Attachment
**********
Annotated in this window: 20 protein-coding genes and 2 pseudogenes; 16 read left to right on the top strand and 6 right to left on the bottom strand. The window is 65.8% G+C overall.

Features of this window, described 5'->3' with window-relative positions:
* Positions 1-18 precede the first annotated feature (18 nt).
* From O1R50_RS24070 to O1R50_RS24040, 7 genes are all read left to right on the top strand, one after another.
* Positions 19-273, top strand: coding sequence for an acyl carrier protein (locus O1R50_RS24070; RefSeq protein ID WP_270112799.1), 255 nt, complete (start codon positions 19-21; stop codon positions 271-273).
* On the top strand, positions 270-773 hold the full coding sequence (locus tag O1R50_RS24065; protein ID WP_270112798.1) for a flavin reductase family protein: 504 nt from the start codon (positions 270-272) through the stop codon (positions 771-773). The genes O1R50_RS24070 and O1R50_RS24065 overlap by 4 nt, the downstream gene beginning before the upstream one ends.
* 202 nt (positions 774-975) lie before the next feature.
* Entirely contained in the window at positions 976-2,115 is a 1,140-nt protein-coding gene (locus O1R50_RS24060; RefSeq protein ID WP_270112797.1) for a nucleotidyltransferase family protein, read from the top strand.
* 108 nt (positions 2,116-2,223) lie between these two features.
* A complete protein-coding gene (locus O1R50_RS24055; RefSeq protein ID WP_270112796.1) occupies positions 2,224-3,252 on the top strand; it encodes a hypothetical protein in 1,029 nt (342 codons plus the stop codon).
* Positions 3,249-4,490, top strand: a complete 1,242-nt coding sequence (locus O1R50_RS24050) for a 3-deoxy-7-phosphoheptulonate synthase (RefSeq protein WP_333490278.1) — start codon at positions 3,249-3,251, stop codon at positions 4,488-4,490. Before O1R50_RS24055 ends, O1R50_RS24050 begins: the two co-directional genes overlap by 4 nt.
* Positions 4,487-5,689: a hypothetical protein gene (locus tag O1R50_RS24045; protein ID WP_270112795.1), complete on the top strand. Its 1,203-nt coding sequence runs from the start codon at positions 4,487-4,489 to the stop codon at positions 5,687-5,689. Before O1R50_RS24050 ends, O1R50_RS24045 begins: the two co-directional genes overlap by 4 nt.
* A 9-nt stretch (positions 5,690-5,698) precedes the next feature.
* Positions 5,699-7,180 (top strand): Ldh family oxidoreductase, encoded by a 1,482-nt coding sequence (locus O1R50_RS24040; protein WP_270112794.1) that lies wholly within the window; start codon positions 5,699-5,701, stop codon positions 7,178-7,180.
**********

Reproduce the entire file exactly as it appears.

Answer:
Annotated in this window: 20 protein-coding genes and 2 pseudogenes; 16 read left to right on the top strand and 6 right to left on the bottom strand. The window is 65.8% G+C overall.

Features of this window, described 5'->3' with window-relative positions:
* Positions 1-18 precede the first annotated feature (18 nt).
* From O1R50_RS24070 to O1R50_RS24040, 7 genes are all read left to right on the top strand, one after another.
* Positions 19-273, top strand: coding sequence for an acyl carrier protein (locus O1R50_RS24070; RefSeq protein ID WP_270112799.1), 255 nt, complete (start codon positions 19-21; stop codon positions 271-273).
* On the top strand, positions 270-773 hold the full coding sequence (locus tag O1R50_RS24065; protein ID WP_270112798.1) for a flavin reductase family protein: 504 nt from the start codon (positions 270-272) through the stop codon (positions 771-773). The genes O1R50_RS24070 and O1R50_RS24065 overlap by 4 nt, the downstream gene beginning before the upstream one ends.
* 202 nt (positions 774-975) lie before the next feature.
* Entirely contained in the window at positions 976-2,115 is a 1,140-nt protein-coding gene (locus O1R50_RS24060; RefSeq protein ID WP_270112797.1) for a nucleotidyltransferase family protein, read from the top strand.
* 108 nt (positions 2,116-2,223) lie between these two features.
* A complete protein-coding gene (locus O1R50_RS24055; RefSeq protein ID WP_270112796.1) occupies positions 2,224-3,252 on the top strand; it encodes a hypothetical protein in 1,029 nt (342 codons plus the stop codon).
* Positions 3,249-4,490, top strand: a complete 1,242-nt coding sequence (locus O1R50_RS24050) for a 3-deoxy-7-phosphoheptulonate synthase (RefSeq protein WP_333490278.1) — start codon at positions 3,249-3,251, stop codon at positions 4,488-4,490. Before O1R50_RS24055 ends, O1R50_RS24050 begins: the two co-directional genes overlap by 4 nt.
* Positions 4,487-5,689: a hypothetical protein gene (locus tag O1R50_RS24045; protein ID WP_270112795.1), complete on the top strand. Its 1,203-nt coding sequence runs from the start codon at positions 4,487-4,489 to the stop codon at positions 5,687-5,689. Before O1R50_RS24050 ends, O1R50_RS24045 begins: the two co-directional genes overlap by 4 nt.
* A 9-nt stretch (positions 5,690-5,698) precedes the next feature.
* Positions 5,699-7,180 (top strand): Ldh family oxidoreductase, encoded by a 1,482-nt coding sequence (locus O1R50_RS24040; protein WP_270112794.1) that lies wholly within the window; start codon positions 5,699-5,701, stop codon positions 7,178-7,180.